So now when I open up my page and click on the music link, it takes me to all my music and I can stream it straight through my browser. Pretty sweet!





Worth a mention

10 09 2008

Well, this is kind of short, but I got wordpress loaded on the server. I was having trouble accessing the MySQL database. What happened was, I forgot the password I originally set for the root user, and thought I could just use my username and password. So all I had to do was reinstall MySQL and actually remember what the password was this time. I assume you already know how to install wordpress. If not there are plenty of help topics on it.

I know there is a command for resetting the MySQL root user password, I just forgot what it is.





External HDD

9 09 2008

So the most recent thing I’ve done is add on a 1TB external hard drive. This will be where basically all media such as photos and videos and music will be stored to be shared with the family.

When I first plugged in the drive, I couldn’t even move files on and off it. I wasn’t sure what was wrong, but eventually found out you have to make it your own. So you chown it by doing the following:

sudo chown -R user.user mountpoint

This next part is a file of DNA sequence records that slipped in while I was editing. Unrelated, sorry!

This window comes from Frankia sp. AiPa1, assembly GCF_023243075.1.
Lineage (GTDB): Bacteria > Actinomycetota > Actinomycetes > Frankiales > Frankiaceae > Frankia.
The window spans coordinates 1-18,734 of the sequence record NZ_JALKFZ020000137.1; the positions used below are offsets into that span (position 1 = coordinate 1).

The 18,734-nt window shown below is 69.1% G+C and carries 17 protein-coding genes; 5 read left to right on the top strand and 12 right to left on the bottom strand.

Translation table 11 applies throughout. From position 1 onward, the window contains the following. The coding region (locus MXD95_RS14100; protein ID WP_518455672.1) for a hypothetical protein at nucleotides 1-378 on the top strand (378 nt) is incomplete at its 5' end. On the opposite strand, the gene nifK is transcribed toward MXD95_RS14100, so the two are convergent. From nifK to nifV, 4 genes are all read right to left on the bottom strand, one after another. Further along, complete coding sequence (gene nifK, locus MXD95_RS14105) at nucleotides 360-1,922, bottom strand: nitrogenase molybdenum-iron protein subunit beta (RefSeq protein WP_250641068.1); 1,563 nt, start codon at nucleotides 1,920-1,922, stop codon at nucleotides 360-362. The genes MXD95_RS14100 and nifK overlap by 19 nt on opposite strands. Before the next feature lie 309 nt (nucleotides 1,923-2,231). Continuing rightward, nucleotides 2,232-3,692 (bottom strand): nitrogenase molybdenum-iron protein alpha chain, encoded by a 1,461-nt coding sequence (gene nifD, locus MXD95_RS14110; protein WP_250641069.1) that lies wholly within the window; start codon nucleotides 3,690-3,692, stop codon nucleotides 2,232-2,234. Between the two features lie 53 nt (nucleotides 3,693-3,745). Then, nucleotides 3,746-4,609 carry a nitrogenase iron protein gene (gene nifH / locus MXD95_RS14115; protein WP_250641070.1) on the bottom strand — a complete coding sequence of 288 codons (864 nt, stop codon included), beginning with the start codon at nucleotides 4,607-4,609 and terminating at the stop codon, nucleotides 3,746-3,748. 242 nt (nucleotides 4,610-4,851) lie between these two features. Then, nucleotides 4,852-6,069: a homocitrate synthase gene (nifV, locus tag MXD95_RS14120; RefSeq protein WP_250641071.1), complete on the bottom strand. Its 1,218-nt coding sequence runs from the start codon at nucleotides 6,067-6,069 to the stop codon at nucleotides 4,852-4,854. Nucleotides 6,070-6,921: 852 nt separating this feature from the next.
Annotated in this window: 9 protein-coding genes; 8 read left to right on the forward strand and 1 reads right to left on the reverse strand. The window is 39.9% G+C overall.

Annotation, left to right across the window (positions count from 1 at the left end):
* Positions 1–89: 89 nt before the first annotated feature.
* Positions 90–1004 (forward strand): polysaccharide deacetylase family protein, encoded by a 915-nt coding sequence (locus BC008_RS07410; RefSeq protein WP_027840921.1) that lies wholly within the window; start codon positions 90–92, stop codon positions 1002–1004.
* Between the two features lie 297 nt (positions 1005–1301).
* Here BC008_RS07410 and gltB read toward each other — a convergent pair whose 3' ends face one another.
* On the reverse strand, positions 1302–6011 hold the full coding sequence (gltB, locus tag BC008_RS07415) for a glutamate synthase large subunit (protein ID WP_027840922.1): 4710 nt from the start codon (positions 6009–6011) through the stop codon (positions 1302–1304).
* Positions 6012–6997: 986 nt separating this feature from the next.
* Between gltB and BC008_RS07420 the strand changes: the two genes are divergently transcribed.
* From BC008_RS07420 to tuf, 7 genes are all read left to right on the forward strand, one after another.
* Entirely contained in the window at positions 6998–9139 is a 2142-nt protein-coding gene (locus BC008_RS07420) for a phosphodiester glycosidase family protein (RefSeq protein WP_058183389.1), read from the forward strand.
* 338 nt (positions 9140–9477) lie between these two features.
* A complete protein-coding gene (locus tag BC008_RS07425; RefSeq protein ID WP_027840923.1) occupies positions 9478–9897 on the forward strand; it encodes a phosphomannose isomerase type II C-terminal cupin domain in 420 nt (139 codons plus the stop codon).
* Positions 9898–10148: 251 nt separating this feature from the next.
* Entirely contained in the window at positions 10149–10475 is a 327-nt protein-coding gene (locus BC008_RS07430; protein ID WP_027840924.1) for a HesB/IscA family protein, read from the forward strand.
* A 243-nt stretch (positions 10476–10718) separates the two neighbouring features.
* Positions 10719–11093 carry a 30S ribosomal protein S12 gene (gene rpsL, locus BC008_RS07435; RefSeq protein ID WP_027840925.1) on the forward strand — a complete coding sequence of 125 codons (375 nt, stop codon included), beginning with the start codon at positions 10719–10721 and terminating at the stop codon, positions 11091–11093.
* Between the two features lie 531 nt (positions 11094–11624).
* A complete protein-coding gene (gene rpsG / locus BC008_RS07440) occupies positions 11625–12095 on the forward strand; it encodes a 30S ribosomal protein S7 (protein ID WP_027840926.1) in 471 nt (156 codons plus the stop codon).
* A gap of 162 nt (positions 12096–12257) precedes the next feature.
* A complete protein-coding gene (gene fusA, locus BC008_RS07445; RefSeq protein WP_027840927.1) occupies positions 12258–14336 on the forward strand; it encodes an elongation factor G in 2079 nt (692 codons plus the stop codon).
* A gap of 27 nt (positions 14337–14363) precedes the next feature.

Where user is replaced with you username, in my case muzak, and mountpoint replaced with the location where the drive is mounted, in my case /media/disk.

This should’ve worked, only it didn’t. The problem was that the disk was using the FAT32 filesystem, which doesn’t support permissions. So basically what I had to do was reformat it. I opened up gparted,

sudo gparted

Navigated to the external disk and unmounted and reformatted it to ext3. After that I unplugged the disk and plugged it back in, ran the same command and everything was great.

Another way you can modify the permissions is to enter

sudo "filemanager"

filemanager being whatever you use to manage your filesystem, in my case dolphin. It will open up the filesystem, but you’ll be treated as the root user. You can now right click where the drive is mounted, in my case /media/disk, and click on the permissions tab. This is the thread where I got all my help from.





MailServer!

13 08 2008

Well, I was commissioned by my dad to install a mailserver, and I can say I have successfully done so in a day. It wasn’t easy, I got many errors, and sometimes had absolutely no idea what I was doing, but thanks to the forums I was able to get it working perfectly.